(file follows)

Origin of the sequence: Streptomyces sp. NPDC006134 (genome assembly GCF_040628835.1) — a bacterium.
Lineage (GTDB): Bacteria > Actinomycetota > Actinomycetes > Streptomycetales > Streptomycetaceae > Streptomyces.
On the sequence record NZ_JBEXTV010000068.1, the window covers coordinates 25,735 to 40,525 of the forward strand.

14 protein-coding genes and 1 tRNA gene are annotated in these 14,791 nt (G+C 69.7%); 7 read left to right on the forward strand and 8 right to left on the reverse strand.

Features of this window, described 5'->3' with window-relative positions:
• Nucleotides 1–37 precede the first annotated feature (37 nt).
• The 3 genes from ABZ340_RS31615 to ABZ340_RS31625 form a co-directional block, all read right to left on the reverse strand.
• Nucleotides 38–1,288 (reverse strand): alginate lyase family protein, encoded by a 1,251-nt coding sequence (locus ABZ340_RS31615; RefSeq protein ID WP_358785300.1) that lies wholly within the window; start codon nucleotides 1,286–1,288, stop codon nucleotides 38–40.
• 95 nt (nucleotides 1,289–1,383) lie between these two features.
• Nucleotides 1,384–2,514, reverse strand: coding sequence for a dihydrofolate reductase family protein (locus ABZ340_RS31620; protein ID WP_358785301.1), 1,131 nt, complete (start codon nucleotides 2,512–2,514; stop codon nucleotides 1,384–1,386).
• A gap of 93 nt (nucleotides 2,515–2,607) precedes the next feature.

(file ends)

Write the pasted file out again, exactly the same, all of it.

Origin of the sequence: Streptomyces sp. NPDC006134 (genome assembly GCF_040628835.1) — a bacterium.
Lineage (GTDB): Bacteria > Actinomycetota > Actinomycetes > Streptomycetales > Streptomycetaceae > Streptomyces.
On the sequence record NZ_JBEXTV010000068.1, the window covers coordinates 25,735 to 40,525 of the forward strand.

14 protein-coding genes and 1 tRNA gene are annotated in these 14,791 nt (G+C 69.7%); 7 read left to right on the forward strand and 8 right to left on the reverse strand.

Features of this window, described 5'->3' with window-relative positions:
• Nucleotides 1–37 precede the first annotated feature (37 nt).
• The 3 genes from ABZ340_RS31615 to ABZ340_RS31625 form a co-directional block, all read right to left on the reverse strand.
• Nucleotides 38–1,288 (reverse strand): alginate lyase family protein, encoded by a 1,251-nt coding sequence (locus ABZ340_RS31615; RefSeq protein ID WP_358785300.1) that lies wholly within the window; start codon nucleotides 1,286–1,288, stop codon nucleotides 38–40.
• 95 nt (nucleotides 1,289–1,383) lie between these two features.
• Nucleotides 1,384–2,514, reverse strand: coding sequence for a dihydrofolate reductase family protein (locus ABZ340_RS31620; protein ID WP_358785301.1), 1,131 nt, complete (start codon nucleotides 2,512–2,514; stop codon nucleotides 1,384–1,386).
• A gap of 93 nt (nucleotides 2,515–2,607) precedes the next feature.